As the Mississippi River roared nearby, two huge cranes swung a 32-ton steel gate onto rollers that slid it into place at the Coon Rapids Dam on Monday.
The 67.5-foot-long gate, the second of nine to be installed, is part of a two-year, $16 million upgrade intended to prevent voracious Asian carp from leaping over the dam and reaching the upper Mississippi watershed. A silver carp, a variety of Asian carp known for its leaping ability, was found dead near Winona, Minn., in August, the farthest north that species has been detected.
The nine gates, including six 97-footers, will be massaged into position to replace aging rubber tube gates, which are less effective against fish passage that is possible during serious flooding.
A few white flakes fluttered down Monday morning as about two dozen workers in hard hats and safety vests worked under the gray sky. Several men bolted the eight-foot-tall gate into place under the bridge walkway.
The crew is racing the clock, trying to get five gates installed this year on the Coon Rapids side before conditions get too icy and cold to work.
“We’re on a tight schedule,” said David Kost, project superintendent for contractor Edward Kraemer & Sons, of Burnsville.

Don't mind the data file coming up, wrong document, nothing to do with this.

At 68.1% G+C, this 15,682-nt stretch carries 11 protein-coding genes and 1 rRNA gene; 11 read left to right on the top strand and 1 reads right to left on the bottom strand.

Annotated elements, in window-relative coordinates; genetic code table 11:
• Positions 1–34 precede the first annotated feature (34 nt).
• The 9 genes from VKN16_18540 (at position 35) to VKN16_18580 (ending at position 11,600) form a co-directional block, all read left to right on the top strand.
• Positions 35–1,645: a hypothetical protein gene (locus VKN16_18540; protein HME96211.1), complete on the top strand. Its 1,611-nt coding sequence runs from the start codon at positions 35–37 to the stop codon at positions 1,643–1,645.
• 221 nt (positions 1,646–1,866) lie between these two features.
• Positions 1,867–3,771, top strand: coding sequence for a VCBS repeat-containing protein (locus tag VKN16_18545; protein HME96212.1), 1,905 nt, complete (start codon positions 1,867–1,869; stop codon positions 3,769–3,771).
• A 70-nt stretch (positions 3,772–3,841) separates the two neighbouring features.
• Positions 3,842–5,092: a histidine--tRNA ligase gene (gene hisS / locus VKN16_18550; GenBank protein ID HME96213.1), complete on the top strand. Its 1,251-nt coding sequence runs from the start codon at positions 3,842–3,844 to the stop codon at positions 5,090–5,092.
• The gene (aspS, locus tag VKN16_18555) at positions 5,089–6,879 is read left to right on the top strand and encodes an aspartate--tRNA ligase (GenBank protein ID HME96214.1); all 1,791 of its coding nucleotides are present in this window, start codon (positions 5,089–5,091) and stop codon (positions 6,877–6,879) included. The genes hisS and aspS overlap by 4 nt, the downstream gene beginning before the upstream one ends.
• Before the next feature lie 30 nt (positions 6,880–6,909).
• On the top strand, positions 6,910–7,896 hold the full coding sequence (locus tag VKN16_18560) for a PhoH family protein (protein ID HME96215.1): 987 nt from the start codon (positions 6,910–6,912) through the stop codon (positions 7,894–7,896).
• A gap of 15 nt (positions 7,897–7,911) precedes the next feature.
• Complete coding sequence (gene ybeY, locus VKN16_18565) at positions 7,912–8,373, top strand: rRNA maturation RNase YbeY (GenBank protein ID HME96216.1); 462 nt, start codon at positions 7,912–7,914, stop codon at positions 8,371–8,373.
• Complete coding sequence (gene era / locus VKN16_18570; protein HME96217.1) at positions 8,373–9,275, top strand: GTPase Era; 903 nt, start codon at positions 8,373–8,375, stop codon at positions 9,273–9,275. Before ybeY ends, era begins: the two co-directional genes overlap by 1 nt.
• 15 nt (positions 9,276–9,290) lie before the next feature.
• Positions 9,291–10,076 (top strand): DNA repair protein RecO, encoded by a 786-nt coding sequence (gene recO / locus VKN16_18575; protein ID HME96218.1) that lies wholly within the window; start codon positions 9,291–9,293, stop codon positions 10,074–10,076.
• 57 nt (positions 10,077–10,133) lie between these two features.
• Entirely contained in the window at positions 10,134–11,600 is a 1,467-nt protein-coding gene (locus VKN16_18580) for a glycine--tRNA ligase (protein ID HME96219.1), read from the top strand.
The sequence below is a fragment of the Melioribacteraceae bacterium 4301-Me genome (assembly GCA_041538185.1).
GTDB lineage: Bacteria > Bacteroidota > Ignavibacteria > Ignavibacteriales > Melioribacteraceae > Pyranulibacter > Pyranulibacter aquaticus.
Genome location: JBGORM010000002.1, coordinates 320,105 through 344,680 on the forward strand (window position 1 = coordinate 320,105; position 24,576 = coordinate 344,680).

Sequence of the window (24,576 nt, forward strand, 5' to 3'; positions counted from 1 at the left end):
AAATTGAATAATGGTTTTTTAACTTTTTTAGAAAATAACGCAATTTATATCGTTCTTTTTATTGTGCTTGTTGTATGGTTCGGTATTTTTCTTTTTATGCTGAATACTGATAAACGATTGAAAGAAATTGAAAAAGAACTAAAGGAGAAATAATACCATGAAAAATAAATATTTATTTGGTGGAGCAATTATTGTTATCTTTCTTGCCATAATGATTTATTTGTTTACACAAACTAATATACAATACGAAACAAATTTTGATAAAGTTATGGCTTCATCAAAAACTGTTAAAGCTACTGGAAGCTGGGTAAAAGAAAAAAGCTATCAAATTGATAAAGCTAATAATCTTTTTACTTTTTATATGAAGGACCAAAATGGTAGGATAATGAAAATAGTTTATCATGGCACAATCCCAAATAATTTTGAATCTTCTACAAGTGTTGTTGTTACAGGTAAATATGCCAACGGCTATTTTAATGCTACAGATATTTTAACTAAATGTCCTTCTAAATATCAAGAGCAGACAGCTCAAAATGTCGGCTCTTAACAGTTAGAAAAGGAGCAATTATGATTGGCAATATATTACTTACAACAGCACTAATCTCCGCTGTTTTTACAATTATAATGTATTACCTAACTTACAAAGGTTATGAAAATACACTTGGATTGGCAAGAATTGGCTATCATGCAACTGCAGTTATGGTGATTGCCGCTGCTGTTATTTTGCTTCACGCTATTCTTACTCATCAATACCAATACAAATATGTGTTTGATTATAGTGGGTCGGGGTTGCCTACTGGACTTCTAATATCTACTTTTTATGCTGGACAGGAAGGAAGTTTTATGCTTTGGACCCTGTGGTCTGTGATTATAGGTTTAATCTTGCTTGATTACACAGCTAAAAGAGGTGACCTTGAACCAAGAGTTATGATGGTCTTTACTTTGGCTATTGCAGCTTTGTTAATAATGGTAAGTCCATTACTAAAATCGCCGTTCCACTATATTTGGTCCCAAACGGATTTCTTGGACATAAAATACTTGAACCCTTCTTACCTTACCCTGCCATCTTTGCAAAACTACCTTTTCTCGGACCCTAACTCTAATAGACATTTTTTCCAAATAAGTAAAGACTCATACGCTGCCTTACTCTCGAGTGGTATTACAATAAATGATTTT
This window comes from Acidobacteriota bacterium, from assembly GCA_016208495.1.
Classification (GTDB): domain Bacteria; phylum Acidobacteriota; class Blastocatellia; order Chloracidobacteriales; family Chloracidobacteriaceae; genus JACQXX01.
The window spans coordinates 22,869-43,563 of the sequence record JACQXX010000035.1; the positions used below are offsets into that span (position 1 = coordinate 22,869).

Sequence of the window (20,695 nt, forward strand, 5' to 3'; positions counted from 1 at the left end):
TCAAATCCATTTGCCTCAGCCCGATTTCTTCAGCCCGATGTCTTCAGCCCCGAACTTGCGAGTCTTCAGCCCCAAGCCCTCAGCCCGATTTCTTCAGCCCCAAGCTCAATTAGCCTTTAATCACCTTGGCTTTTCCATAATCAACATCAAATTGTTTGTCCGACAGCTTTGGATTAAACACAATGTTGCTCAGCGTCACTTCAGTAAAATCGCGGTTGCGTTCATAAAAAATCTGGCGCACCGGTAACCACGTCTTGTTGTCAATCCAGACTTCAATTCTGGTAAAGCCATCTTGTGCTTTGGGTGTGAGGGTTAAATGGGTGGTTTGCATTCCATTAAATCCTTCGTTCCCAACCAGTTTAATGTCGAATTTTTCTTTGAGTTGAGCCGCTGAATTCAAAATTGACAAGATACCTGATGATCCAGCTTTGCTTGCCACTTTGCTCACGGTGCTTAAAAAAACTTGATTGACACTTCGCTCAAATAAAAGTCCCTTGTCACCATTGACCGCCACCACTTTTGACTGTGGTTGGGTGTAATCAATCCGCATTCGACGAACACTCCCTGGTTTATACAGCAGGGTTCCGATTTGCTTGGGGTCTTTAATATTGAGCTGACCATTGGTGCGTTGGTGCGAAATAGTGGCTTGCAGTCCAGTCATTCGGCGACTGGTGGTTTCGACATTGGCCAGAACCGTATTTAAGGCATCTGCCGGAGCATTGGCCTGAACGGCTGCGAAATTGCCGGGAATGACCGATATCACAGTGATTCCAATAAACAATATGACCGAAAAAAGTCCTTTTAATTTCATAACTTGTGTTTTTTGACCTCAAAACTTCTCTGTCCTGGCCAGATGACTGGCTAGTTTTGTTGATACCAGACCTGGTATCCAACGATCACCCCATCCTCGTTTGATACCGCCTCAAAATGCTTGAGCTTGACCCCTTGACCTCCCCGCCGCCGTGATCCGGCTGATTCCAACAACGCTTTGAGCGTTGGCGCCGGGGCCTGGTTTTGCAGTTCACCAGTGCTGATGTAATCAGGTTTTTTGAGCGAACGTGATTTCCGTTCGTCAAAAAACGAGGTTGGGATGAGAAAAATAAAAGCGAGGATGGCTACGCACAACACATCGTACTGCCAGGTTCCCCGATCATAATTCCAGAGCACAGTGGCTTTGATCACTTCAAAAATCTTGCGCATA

The five gates and a new stilling basin below the dam should be done by Dec. 1, said Dennis Jonjak, Kraemer’s project engineer. At that point, two coffer dams that divert water around the work area will be pulled out for the winter, and the regular dam will operate as usual until the project resumes in the spring.
Jonjak said the 450-foot-long stilling basin at the base of the dam will replace an underwater, concrete apron that is pocked with scour holes. The new basin will consist of 2,000 cubic yards of concrete laced with 450,000 pounds of steel rebar. It will sit on one-foot-deep layers of sand and rock and will be anchored by more than 230 H-beams pounded into the river bed.
Crane engines droned Monday as the gate was lowered onto steel rollers and slid into place. About 10 feet above the work area, the Mississippi was held at bay by a wall of steel sheeting that forms the coffer dam. A few pumps sucked up leaking water and dumped it back into the river. A bigger pump siphoned water from the work area below the dam, shielded by the lower coffer dam.
Kost said his main safety concern is the weight of loads swung overhead by the tall cranes, one of which can carry up to 150 tons. Hoisting barge work platforms or gates into place can get precarious on windy days. He said the cranes are stopped when winds gust to 20 or 25 miles an hour.
“Wind is always a factor,” said veteran crane operator John Sinna. “Wind is nobody’s friend.”